High fidelity video compression for broadcast
May the New Year be filled with Happiness, Peace, Health and Prosperity!
ATEME, a provider of video compression solutions for the broadcast and broadband markets, announced today that it has received the 2011 Red Herring Top 100 Global Award. After making it in the Red Herring Top 100 Europe shortlist in May of this year, the Global award comes as further recognition for the company’s world class innovation and global market reach.
Red Herring Global is the culmination of a year’s work of scoring thousands of privately held companies from around the world. The pool of candidates for the Award includes the top contenders from the Regional competitions in Europe, North America, and Asia. Finalists were evaluated on both quantitative and qualitative criteria, such as financial performance, technology innovation, execution of strategy, and penetration into their respective industries. Former Red Herring winners include Facebook, Twitter, Google, Yahoo, Skype, Salesforce.com, YouTube and Ebay.
“We are 100% committed to innovation for the benefit of our clients, irrespective of global market conditions. This Award is received with pride, as an invitation to bring more disruptive technology to our multi-screen video processing market in 2012. ” said Andy Lovit, Senior Vice President and General Manager, Americas for ATEME at the Red Herring Awards ceremony in Los Angeles this week.
About Red Herring
Red Herring is a global media company uniting the world’s best high-technology innovators, venture investors, and business decision-makers in a variety of forums: a leading innovation magazine, an online daily technology news service, technology newsletters, and major events for technology leaders around the globe. Red Herring provides an insider’s view of the global innovation ecosystem, featuring unparalleled insights on the emerging technologies driving the economy.
ATEME is a world leading provider of MPEG-4 / H.264 and MPEG-2 bandwidth efficient compression technology. ATEME encoding solutions are deployed widely for broadcast contribution links, distribution, multi-screen live streaming, OTT and VOD applications.
- ATEME Press Contact:
- Monika Fourneaux Ceskova
- T: +33 1 69 35 89 88
- M: +33 6 84 63 32 12
- E: firstname.lastname@example.org
Q: When did your interest in engineering start?
I was born in Morocco into a family where many women were already engineers, that is why this position was not something unknown or new to me. Equally important in my family was the need to succeed in your chosen career. From a young age I was taught that a professional status was essential and education the key to professional success. If you are a woman you ought to be independent and be able to make your own choices. When I realized I had good results in Science and Technologies, I did not hesitate in my decision to become an engineer just as my cousins before me and to whom I looked up to with pride and admiration. It was really my first choice.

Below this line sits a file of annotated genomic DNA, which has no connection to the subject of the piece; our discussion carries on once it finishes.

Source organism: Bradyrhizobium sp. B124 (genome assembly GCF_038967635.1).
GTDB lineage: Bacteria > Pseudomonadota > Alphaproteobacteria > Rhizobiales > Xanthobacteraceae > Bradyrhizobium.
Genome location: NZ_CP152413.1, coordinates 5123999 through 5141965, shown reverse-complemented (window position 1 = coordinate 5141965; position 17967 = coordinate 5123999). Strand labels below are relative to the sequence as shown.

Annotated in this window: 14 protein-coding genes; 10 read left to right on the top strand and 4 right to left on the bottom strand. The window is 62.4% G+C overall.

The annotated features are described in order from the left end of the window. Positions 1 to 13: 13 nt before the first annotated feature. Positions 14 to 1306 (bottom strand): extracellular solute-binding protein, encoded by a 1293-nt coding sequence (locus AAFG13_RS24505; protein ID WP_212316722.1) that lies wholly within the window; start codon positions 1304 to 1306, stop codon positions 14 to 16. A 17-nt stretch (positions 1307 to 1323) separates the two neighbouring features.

After my high school, I attended preparatory classes for entry into Engineering Universities. 30% of my classmates were girls and we were more or less treated in the same way as the boys.
Once I graduated (19), I came to study in France at the ESME Sudria, Electronics & Telecoms Engineering School. At first, I thought, there would be more women enrolled in the course than I was used to seeing in my country but I was mistaken as there was around 10% of women in my school year. At the end of my schooling, I came to the conclusion that no matter where you are in the world, engineering still remains a subject associated principally with men and one which remains difficult for women to access.
Q: How do you think this could change?
Right from early schooling, women should be encouraged to study technical subjects. I am not sure this is the case today. Engineering should be made more attractive, adopt a different approach. Concerning French society, I am afraid that in today’s world, being a women engineer is not associated with being “glamorous”. Common positions today held mainly by women are moreover in marketing, human resources, communication and unfortunately not in civil engineering or other technical positions. This stereotype has to change.
Q: Do you have any advice for women wanting to become engineers?
Determination, strength of character, self-confidence. In order to succeed, you must work twice as hard as your male colleagues but on the contrary, due to all the facts I stated above, we are unique and this turns into an advantage. We have the opportunity to give different points of view, add the feminine touch, which is appreciated.
Q: What do you like most about your job?
Contact with clients, independence and responsibility. I like finding solutions and helping to implement different systems corresponding to clients’ needs. ATEME is a French company with clients all over the world and therefore employs many international profiles. This gives me the opportunity to work in an international environment; my closest colleagues come from Korea and Colombia. I have five team members out of which two are women. This is quite exceptional. I also enjoy travelling which is very much associated with my job. Working for ATEME is a great challenge and I gain new experiences every day.
ATEME has 96 employees as of 2011, 70 of which engineers including 4 women.
Posted by Monika Ceskova Fourneaux
Any ATEME customer broadcasting from London before and during the Olympic games will be able to receive full back up, including telephone support and rapid delivery of spare parts for video transmission.
Read more at TVB Europe Newsletter
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